Sain’s family run a stud farm. Her ancestors were nomads who lived on the steppes. The Chinese authorities forced the Mongolian people to give up their traditional way of life and set up farms. The change led to the steppes becoming a desert.

Chinese rule in Inner Mongolia is authoritarian, with Mandarin the only language allowed in schools. Sain, whose mother tongue is Mongolian, found it difficult to compete with Mandarin-speaking students.

“We weren’t allowed to learn about our own history,” she complains. “I fought for my language and culture. I talked to students at university about the history of Inner Mongolia, about their identity. The Chinese viewed me as a danger to the state.”

She was kept under surveillance by the Chinese authorities because of her human rights activities. This was the reason she fled to the Netherlands in 2008. She requested asylum, was granted temporary residency and lived for a number of years in a government-run centre. She has never been given permanent residency.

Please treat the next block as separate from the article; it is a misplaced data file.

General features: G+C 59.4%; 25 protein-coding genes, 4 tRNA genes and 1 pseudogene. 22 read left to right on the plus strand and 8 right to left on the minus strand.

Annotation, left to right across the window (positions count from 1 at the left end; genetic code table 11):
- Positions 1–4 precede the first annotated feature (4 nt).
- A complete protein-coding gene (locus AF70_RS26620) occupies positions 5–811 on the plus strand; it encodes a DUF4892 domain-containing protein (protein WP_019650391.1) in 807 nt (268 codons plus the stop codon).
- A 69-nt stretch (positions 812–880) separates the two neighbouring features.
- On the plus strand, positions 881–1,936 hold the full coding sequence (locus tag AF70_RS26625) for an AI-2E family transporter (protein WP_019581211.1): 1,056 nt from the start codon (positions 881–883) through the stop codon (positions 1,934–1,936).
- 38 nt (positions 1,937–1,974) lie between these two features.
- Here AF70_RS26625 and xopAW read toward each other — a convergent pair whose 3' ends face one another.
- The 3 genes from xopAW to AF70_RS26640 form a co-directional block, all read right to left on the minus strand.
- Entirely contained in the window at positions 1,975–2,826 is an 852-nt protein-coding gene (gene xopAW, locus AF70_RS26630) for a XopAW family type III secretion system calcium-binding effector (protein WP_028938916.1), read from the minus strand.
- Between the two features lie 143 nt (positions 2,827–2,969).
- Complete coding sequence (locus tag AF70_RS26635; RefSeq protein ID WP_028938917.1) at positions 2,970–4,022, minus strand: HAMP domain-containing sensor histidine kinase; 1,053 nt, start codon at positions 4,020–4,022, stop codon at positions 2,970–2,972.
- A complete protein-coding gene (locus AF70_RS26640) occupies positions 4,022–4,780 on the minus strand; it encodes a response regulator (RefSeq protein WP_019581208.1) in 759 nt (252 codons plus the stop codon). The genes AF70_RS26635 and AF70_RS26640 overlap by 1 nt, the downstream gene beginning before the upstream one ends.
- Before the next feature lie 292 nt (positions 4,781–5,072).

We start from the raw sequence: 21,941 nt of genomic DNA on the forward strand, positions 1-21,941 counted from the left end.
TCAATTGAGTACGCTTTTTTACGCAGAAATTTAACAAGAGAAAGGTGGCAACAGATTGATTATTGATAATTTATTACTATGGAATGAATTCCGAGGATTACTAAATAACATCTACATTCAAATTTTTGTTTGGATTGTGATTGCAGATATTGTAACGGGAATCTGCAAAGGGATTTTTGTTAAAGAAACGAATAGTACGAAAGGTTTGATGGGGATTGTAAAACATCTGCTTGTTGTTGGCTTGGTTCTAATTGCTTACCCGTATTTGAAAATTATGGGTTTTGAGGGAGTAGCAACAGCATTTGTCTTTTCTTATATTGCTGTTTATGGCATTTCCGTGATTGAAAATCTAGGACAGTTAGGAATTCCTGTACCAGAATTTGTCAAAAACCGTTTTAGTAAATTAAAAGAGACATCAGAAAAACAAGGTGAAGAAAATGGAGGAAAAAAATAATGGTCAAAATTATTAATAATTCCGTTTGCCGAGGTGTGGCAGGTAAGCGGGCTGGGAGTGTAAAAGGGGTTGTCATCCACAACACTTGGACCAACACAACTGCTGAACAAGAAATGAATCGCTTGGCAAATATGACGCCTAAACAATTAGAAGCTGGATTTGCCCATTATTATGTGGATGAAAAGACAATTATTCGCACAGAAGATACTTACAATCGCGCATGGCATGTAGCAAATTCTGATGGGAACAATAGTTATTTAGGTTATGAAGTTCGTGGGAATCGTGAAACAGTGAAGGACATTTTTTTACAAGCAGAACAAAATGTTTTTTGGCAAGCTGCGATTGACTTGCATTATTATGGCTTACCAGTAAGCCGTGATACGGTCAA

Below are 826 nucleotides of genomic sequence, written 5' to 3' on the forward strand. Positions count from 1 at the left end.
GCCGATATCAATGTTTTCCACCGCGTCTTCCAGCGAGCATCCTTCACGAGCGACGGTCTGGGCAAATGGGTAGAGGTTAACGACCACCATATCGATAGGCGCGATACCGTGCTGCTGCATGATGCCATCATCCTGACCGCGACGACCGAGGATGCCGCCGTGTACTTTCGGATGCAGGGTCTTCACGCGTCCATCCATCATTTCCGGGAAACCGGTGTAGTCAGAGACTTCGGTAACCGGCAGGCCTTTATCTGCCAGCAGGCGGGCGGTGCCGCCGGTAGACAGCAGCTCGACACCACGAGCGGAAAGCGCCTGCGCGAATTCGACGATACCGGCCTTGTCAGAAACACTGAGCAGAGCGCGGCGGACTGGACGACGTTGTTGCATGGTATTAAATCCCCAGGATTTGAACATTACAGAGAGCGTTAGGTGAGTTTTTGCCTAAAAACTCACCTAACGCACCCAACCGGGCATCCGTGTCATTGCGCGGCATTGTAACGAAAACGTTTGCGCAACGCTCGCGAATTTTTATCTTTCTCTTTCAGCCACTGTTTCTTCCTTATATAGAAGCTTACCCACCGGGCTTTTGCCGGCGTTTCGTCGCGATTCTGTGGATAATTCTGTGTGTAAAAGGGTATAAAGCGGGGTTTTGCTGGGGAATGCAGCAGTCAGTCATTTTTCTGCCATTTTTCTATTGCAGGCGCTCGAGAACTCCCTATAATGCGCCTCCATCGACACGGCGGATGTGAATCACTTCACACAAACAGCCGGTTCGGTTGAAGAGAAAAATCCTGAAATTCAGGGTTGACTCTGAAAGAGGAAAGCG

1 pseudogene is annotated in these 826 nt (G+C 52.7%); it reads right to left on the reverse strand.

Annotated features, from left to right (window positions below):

“The Immigration and Naturalisation Department say I lied. I couldn’t give the name of a lake and a mountain in my place of birth. I was able to give other important details. I gave a perfect description of where I was born, but that wasn’t enough. They kept going on about that one mistake.”

Sain wants to stay in the Netherlands come what may. Her application for Dutch nationality is ongoing. If she fails, she will try to go to the European Court in Strasbourg.




François 8 June 2011 - 1:49pm / Netherlands